Alex Berenson's book on the dangers of marijuana legalization is intended as a counter-blast to the Reefer Madness narrative. Not the narrative of the 1936 exploitation film Reefer Madness, but the 1970s counter-narrative (the movie being shown to '70s college kids) that only crazed, uptight people could see any danger in this harmless herb. What caused this anti-marijuana bigotry? White males in the Federal Government, specifically a man named Harry Anslinger:
The great villain in the story [marijuana] legalizers tell about prohibition is Harry Anslinger. Anslinger served as the head of the Federal Bureau of Narcotics—the predecessor of the modern Drug Enforcement Administration (DEA)—from 1930 to 1962. Anslinger once wrote that:
“Addicts may often develop delirious rage during which they are temporarily and violently insane . . . this insanity may take the form of a desire for self-destruction or a persecution complex to be satisfied only by the commission of some heinous crime.” [Marijuana, Assassin of Youth, The American Magazine, July 1937, citation added.]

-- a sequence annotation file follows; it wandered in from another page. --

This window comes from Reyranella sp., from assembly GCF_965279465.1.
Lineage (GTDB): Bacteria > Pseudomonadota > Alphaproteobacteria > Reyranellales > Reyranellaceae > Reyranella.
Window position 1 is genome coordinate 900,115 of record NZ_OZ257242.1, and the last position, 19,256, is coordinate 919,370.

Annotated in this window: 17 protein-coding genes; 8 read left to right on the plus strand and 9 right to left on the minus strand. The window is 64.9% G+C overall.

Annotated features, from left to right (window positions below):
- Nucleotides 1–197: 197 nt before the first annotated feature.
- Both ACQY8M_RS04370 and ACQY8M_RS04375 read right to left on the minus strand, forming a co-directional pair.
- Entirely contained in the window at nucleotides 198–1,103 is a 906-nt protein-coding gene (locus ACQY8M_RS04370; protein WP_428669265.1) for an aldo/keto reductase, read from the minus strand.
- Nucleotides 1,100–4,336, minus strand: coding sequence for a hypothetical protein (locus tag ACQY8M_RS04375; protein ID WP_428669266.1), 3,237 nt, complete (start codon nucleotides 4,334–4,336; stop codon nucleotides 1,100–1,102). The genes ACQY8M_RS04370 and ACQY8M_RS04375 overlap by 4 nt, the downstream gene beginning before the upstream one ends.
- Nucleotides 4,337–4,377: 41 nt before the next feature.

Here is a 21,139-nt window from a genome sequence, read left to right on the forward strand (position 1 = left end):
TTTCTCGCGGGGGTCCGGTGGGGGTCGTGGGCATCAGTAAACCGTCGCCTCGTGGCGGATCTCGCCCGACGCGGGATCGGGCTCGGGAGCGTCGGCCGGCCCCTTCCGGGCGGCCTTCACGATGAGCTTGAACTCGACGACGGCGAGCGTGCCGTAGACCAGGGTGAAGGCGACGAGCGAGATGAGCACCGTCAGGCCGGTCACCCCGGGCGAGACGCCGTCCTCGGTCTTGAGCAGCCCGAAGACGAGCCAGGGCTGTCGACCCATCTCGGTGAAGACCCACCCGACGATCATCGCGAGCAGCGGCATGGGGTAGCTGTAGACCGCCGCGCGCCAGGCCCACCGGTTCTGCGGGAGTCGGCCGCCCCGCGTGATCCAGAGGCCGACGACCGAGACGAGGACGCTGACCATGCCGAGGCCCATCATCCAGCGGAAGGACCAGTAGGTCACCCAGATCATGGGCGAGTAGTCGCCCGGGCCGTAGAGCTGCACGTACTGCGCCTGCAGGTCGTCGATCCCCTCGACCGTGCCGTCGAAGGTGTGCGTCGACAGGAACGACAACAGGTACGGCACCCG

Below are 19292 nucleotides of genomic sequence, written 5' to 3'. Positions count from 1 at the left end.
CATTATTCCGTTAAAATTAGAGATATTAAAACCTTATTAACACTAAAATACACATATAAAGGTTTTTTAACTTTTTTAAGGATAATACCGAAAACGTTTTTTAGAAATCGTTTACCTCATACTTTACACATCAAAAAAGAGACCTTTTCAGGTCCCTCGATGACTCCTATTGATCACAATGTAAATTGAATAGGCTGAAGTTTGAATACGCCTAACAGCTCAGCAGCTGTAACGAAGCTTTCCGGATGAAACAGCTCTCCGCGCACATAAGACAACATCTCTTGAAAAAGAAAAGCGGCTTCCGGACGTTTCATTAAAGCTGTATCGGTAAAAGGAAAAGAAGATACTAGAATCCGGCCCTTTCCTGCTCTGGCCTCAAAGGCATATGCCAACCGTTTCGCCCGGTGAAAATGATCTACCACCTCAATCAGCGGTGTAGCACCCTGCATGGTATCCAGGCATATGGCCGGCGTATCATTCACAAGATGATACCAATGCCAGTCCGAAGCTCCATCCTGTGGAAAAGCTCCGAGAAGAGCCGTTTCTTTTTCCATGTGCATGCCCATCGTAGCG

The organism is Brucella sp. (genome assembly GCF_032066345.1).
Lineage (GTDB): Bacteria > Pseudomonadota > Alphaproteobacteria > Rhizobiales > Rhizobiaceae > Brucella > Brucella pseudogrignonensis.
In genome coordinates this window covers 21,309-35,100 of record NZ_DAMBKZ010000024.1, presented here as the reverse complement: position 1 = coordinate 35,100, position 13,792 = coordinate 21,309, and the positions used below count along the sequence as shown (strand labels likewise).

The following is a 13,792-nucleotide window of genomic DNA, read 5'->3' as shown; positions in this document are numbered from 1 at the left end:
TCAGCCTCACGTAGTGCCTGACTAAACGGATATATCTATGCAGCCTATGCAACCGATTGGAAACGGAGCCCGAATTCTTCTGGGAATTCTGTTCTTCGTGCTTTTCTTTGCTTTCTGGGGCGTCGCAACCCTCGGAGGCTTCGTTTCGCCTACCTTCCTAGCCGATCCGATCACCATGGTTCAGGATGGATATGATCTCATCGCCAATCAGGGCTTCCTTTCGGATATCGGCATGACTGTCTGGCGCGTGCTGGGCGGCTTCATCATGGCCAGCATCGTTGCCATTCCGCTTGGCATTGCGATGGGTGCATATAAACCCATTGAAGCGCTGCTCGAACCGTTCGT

The marijuana lobby views Anslinger as a racist anticannabis fanatic who exaggerated the drug’s dangers to convince Congress to prohibit it.
They’re partly right.
Anslinger was openly racist, and marijuana’s association with immigrants from Mexico undoubtedly fueled the drive for prohibition.
Yet Mexico itself criminalized marijuana seventeen years before the United States, in 1920, after Mexican lawmakers became convinced the drug caused mental illness and violence. Were those lawmakers motivated by anti-Hispanic prejudice too? Advocates for legalization have been too busy mocking Anslinger to wonder if he might be right.
Because the “delirious rage” he describes sounds a lot like psychosis. And the “heinous crime” he mentions is happening far more often than anyone understands.
Later Berenson writes:
[Psychiatrist Valerie Moulin] believes marijuana’s tendency to cause violence probably occurs not only in patients with preexisting psychosis but in otherwise healthy people. “The trend is towards a major effect of cannabis use,” she wrote.
Harry Anslinger might have been a racist jerk, but eighty-five years ago, he was right about marijuana.
Query: what else was he right about?